Revision of Public Key Authentication for SSH Made Easy from Wed, 02/20/2008 - 19:01

Public Key AuthenticationInstead of logging in to SSH using a traditional password, you can also authenticate yourself without a password using a technique called public key authentication. This has more advantages than you would expect: as well as being convenient and more secure, you could use it to allow applications on your computer to access a remote system without knowing anything about the authentication, and mount SSH filesystems without being prompted.

How does public key cryptography work? Two keys are generated on the client computer: the public key and the private key. What makes the two keys special is that a message encrypted with one can only be decrypted with the other.

You give your public key to the server, which stores it in a list. Your private key stays hidden. When you attempt to log in, the server encrypts a message with your public key and sends it to you. Only your matching private key can decrypt the message. Your computer proves to the server that it has successfully decrypted the message. The server then logs you in.

Public key authentication for SSH has many security advantages: a password is never transmitted in any form over the network, the key needed to decrypt the server’s message is much harder to guess compared to a password because it is much longer, and the server does not need to store your private key to know you have it.

Got all that? Now that you understand how it works, let’s set up public key authentication on Ubuntu or another Debian-based distribution.

First, you need to generate the key pair on the client system unless you already have. You can find if you have a key pair by checking for for these two files:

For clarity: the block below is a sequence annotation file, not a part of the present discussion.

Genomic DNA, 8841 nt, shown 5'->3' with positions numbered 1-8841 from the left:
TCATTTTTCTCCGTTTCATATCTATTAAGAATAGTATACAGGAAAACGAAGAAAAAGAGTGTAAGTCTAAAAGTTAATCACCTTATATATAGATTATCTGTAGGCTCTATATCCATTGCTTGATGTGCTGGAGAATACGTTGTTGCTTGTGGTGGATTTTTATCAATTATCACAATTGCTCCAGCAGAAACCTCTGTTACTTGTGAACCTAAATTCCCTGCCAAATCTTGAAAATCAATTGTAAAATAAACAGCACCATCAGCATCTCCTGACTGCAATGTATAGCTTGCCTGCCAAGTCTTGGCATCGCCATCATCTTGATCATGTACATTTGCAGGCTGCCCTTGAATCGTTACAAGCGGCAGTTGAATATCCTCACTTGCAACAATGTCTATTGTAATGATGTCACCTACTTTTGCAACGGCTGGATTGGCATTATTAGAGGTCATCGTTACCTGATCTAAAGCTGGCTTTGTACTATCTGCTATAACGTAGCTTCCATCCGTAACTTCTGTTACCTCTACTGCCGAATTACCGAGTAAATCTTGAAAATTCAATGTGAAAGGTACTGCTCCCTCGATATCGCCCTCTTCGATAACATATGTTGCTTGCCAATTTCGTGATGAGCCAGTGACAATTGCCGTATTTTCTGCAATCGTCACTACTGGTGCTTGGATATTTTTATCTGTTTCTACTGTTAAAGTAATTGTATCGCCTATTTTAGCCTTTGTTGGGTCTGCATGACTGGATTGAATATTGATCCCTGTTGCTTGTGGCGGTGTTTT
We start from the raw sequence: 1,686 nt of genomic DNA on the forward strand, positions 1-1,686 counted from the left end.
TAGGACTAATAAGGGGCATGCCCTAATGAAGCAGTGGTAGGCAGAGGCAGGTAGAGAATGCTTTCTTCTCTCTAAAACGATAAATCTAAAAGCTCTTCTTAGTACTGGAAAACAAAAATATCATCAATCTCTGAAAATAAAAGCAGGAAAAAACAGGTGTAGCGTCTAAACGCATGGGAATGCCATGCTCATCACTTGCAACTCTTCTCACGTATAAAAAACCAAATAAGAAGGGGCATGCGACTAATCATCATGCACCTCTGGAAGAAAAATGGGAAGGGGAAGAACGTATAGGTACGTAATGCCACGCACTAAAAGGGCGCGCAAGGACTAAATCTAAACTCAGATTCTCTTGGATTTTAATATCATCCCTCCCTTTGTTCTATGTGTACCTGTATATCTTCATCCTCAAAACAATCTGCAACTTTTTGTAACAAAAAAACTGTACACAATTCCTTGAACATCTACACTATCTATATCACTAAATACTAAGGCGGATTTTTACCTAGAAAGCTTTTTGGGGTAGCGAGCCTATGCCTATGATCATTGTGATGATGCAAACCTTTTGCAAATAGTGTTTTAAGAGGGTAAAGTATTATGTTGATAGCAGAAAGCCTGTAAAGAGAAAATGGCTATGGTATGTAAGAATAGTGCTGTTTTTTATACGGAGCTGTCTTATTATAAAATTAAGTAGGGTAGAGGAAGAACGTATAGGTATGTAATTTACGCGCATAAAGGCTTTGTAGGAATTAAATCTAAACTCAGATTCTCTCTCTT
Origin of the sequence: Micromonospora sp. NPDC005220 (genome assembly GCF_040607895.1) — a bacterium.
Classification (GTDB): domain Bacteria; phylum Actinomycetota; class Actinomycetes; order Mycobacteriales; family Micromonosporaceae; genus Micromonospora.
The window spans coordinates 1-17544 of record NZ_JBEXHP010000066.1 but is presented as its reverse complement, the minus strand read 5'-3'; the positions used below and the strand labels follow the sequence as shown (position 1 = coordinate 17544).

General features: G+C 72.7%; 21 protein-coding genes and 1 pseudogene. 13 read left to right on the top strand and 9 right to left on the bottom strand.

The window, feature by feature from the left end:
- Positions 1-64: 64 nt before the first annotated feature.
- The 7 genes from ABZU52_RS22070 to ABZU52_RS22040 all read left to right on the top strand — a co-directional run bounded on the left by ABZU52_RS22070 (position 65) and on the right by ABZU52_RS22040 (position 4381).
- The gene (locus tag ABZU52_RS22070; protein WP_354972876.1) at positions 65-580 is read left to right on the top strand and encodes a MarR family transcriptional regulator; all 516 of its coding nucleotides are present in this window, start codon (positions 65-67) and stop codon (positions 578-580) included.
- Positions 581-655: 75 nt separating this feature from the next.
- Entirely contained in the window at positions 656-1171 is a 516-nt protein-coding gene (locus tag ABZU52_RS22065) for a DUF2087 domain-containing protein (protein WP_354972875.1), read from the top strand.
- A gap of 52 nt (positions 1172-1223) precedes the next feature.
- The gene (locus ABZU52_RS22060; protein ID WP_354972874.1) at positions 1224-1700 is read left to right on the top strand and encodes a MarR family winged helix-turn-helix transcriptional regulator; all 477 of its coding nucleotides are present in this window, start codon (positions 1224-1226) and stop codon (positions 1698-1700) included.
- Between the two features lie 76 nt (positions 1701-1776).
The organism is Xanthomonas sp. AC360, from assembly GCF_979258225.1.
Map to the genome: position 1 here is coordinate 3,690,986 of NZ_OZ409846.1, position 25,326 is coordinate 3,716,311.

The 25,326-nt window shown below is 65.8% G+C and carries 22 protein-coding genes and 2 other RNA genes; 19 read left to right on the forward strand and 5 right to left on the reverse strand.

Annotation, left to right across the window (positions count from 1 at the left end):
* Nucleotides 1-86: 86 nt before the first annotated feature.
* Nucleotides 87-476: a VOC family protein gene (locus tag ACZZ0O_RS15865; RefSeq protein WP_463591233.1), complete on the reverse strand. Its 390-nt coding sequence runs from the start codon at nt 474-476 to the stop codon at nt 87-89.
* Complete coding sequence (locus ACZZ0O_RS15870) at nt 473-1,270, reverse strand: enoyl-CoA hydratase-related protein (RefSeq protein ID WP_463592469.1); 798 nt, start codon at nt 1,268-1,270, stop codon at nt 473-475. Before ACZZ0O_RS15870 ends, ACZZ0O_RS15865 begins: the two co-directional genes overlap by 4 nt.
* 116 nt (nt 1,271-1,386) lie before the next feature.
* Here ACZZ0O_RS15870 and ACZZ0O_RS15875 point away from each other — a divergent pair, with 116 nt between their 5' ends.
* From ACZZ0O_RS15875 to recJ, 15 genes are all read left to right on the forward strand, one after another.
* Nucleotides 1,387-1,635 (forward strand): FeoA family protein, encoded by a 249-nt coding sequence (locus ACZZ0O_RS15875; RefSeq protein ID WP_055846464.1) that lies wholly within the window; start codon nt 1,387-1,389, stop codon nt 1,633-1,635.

~/.ssh/id_rsa (your private key)
~/.ssh/id_rsa.pub (your public key)

If you don’t have them (you will be warned if you do), generate a new key pair on your local computer (run this as your normal user):
ssh-keygen -t rsa

You will be asked two questions. Press enter to accept the default location for the keys. Then you will be asked for a passphrase. If you choose to use a passphrase, then you will be required to enter it whenever you use the private key. If you are doing this for extra security, you will want one. If you want convenience, leave it blank.

Now you are ready to tell the server your public key. There is a utility that does this for you called ssh-copy-id. You’ll need to specify the user, host, and any other details that are needed to log in via SSH.
ssh-copy-id -i ~/.ssh/id_rsa.pub username@remotehost

Once the SSH server has the key, you should be able to log in without your password! If it didn’t work, you may need to make a configuration change.

SSH in to the server, and open the SSH server configuration file:
sudo nano /etc/ssh/sshd_config

If the server didn’t let you in using your key, find the PubkeyAuthentication line and change it to yes.

If you’re sure that the key is working, you can turn off password authentication now. Just don’t lock yourself out! Find the PasswordAuthentication line and change it to no.

Restart the SSH server on the remote system to make your changes take effect:
sudo /etc/init.d/ssh restart

Enjoy the convenience and security!